Roland Micro Cube

Mighty Mouse

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Roland Micro Cube
Price: $130 (street)
Info: www.rolandus.com.

Every once in a while you have to pinch yourself and thank your lucky stars to be a guitarist in the 21st century. The Roland Micro Cube is a good illustration of this phenomenon; a dinky, portable amp that runs on AA batteries, it weighs just over seven pounds and measures less than 10″ x 10″ x 7″. But why such jubilation? Let’s find out.

We all remember the venerable Pignose from 40 years ago – a simple one-knob mini amp that virtually invented the portable-amp category. Today, Roland takes the concept of the portable amp and adds oodles of features that would have been unimaginable all those decades ago. For basic specs, the Micro Cube is a two-watt amp with a 5″ speaker that runs on six AA batteries (20-hour life span) or the supplied AC adapter. To make things interesting, the designers also put in DSP effects and a few of Roland’s noted COSM amp models. There’s also a digital tuning fork that provides an audible A, Ab or G note through the speaker for tuning, as well as line in/out jacks (including headphone outs), and a cute little carrying strap. The amp also has heavy-duty plastic corner guards and a metal grill, giving it something of a military vibe, but also plenty of toughness for bringing it outdoors to jam. The Micro Cube is available in black, red or white finishes, but again, given its Army-radio feel, an olive-green or camouflage finish might be a cool idea down the road (think “Combat!” or “Rat Patrol”).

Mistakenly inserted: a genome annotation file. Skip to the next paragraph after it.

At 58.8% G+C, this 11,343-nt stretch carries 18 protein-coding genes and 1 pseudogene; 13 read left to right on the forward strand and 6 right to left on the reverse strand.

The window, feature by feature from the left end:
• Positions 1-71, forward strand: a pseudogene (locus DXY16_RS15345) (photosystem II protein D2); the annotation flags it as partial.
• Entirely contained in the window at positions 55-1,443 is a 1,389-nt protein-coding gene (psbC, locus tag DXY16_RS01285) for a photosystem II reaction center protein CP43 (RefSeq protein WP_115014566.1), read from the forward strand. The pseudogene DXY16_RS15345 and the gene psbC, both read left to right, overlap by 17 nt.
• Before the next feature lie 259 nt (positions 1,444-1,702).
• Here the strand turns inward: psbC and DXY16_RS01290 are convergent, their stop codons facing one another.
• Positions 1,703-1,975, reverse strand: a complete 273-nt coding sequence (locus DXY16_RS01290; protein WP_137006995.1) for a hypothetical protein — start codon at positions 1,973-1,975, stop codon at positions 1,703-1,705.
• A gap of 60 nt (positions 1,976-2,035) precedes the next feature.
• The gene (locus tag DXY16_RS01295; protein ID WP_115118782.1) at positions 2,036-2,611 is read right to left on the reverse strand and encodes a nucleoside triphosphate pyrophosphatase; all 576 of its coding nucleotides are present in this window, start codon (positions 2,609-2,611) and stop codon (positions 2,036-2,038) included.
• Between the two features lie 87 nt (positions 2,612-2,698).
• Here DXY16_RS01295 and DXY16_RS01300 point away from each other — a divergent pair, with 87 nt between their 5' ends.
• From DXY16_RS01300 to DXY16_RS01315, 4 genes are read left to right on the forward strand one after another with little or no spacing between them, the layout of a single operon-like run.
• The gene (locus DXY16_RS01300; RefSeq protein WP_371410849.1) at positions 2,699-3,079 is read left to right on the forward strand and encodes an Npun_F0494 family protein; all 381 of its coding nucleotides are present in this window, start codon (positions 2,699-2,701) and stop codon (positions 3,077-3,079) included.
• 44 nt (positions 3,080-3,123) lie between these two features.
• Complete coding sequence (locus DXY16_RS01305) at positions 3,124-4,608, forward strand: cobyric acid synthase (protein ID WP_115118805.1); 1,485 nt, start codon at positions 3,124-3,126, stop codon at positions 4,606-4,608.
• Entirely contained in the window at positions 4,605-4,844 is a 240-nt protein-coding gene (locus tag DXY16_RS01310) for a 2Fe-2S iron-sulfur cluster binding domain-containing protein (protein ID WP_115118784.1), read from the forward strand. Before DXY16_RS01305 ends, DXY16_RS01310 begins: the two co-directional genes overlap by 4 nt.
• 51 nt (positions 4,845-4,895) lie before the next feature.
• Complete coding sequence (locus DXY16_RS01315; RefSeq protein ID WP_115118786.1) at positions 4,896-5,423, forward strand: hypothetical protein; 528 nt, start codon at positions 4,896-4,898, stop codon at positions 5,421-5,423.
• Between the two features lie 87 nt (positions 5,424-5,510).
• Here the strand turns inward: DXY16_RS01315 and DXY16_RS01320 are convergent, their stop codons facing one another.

For amp models, Roland provides you with seven sonic choices, including Acoustic, JC Clean (for a Roland JC-120 sound), Black Panel, Brit Combo, Classic Stack, R-fier, and Mic. As you might guess, these presets go from clean-and-sweet to progressively dirtier degrees of overdrive and crunch. For effects, you’ll find an EFX knob offering your choice of chorus, flanger, phaser, and tremolo, while the Delay/Reverb knob lets you set the amount of each of those effects. The Micro Cube’s top panel is completed with Gain and Volume controls, letting you set the amount of grit you want.

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The amp emulations, in particular, are a blast. An acoustic/electric guitar sounds really good through the Micro Cube – almost shockingly so, especially when you dial in some sweet chorus and reverb. On the other end of the spectrum, the R-fier heavy-metal crunch is too much fun in an amp of this size – you can easily do a full Metallica set while sitting on the beach and that’s not an overstatement. Or dial down to Brit Stack for a medley of Kiss or Zep favorites while camping or hiking. Then again, there’s a line-out jack, so if you’re playing a real gig, go ahead and send that output to the P.A. and you’ll be in business.

At the end of the day, the Roland Micro Cube is a small miracle of 21st-century gear technology. With so many features in such a tiny package, the Micro Cube will make any guitarist glad to be a living, breathing picker.


This article originally appeared in VG November 2012 issue. All copyrights are by the author and Vintage Guitar magazine. Unauthorized replication or use is strictly prohibited.